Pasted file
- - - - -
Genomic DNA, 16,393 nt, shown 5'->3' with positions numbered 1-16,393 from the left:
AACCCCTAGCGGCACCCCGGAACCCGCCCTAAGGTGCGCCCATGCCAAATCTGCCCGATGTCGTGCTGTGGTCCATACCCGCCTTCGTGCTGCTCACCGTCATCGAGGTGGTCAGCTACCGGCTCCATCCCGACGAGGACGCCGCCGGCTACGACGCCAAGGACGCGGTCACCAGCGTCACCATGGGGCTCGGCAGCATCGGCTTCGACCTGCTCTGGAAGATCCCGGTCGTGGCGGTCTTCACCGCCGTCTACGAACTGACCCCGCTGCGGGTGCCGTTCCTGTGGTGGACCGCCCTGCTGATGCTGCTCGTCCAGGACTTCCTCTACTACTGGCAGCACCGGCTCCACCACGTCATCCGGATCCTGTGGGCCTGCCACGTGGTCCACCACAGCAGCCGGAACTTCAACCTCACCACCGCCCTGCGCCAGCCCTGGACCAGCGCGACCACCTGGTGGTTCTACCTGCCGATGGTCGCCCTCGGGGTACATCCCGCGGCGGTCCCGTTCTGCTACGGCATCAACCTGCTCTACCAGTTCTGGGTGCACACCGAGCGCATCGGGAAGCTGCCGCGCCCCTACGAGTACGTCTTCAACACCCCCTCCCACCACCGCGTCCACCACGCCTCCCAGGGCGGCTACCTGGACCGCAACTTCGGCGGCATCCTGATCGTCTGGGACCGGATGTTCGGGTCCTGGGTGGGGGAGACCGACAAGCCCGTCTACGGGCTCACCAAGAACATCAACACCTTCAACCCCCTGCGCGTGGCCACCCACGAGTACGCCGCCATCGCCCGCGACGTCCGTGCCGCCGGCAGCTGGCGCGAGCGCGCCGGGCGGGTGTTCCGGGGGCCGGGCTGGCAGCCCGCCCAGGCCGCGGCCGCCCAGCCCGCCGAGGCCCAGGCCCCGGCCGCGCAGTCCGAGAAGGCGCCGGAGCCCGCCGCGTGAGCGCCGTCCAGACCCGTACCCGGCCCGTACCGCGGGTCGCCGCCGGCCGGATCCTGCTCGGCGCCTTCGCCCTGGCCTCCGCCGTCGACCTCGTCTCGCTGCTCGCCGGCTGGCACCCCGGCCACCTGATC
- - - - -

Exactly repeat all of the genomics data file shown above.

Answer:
Genomic DNA, 16,393 nt, shown 5'->3' with positions numbered 1-16,393 from the left:
AACCCCTAGCGGCACCCCGGAACCCGCCCTAAGGTGCGCCCATGCCAAATCTGCCCGATGTCGTGCTGTGGTCCATACCCGCCTTCGTGCTGCTCACCGTCATCGAGGTGGTCAGCTACCGGCTCCATCCCGACGAGGACGCCGCCGGCTACGACGCCAAGGACGCGGTCACCAGCGTCACCATGGGGCTCGGCAGCATCGGCTTCGACCTGCTCTGGAAGATCCCGGTCGTGGCGGTCTTCACCGCCGTCTACGAACTGACCCCGCTGCGGGTGCCGTTCCTGTGGTGGACCGCCCTGCTGATGCTGCTCGTCCAGGACTTCCTCTACTACTGGCAGCACCGGCTCCACCACGTCATCCGGATCCTGTGGGCCTGCCACGTGGTCCACCACAGCAGCCGGAACTTCAACCTCACCACCGCCCTGCGCCAGCCCTGGACCAGCGCGACCACCTGGTGGTTCTACCTGCCGATGGTCGCCCTCGGGGTACATCCCGCGGCGGTCCCGTTCTGCTACGGCATCAACCTGCTCTACCAGTTCTGGGTGCACACCGAGCGCATCGGGAAGCTGCCGCGCCCCTACGAGTACGTCTTCAACACCCCCTCCCACCACCGCGTCCACCACGCCTCCCAGGGCGGCTACCTGGACCGCAACTTCGGCGGCATCCTGATCGTCTGGGACCGGATGTTCGGGTCCTGGGTGGGGGAGACCGACAAGCCCGTCTACGGGCTCACCAAGAACATCAACACCTTCAACCCCCTGCGCGTGGCCACCCACGAGTACGCCGCCATCGCCCGCGACGTCCGTGCCGCCGGCAGCTGGCGCGAGCGCGCCGGGCGGGTGTTCCGGGGGCCGGGCTGGCAGCCCGCCCAGGCCGCGGCCGCCCAGCCCGCCGAGGCCCAGGCCCCGGCCGCGCAGTCCGAGAAGGCGCCGGAGCCCGCCGCGTGAGCGCCGTCCAGACCCGTACCCGGCCCGTACCGCGGGTCGCCGCCGGCCGGATCCTGCTCGGCGCCTTCGCCCTGGCCTCCGCCGTCGACCTCGTCTCGCTGCTCGCCGGCTGGCACCCCGGCCACCTGATC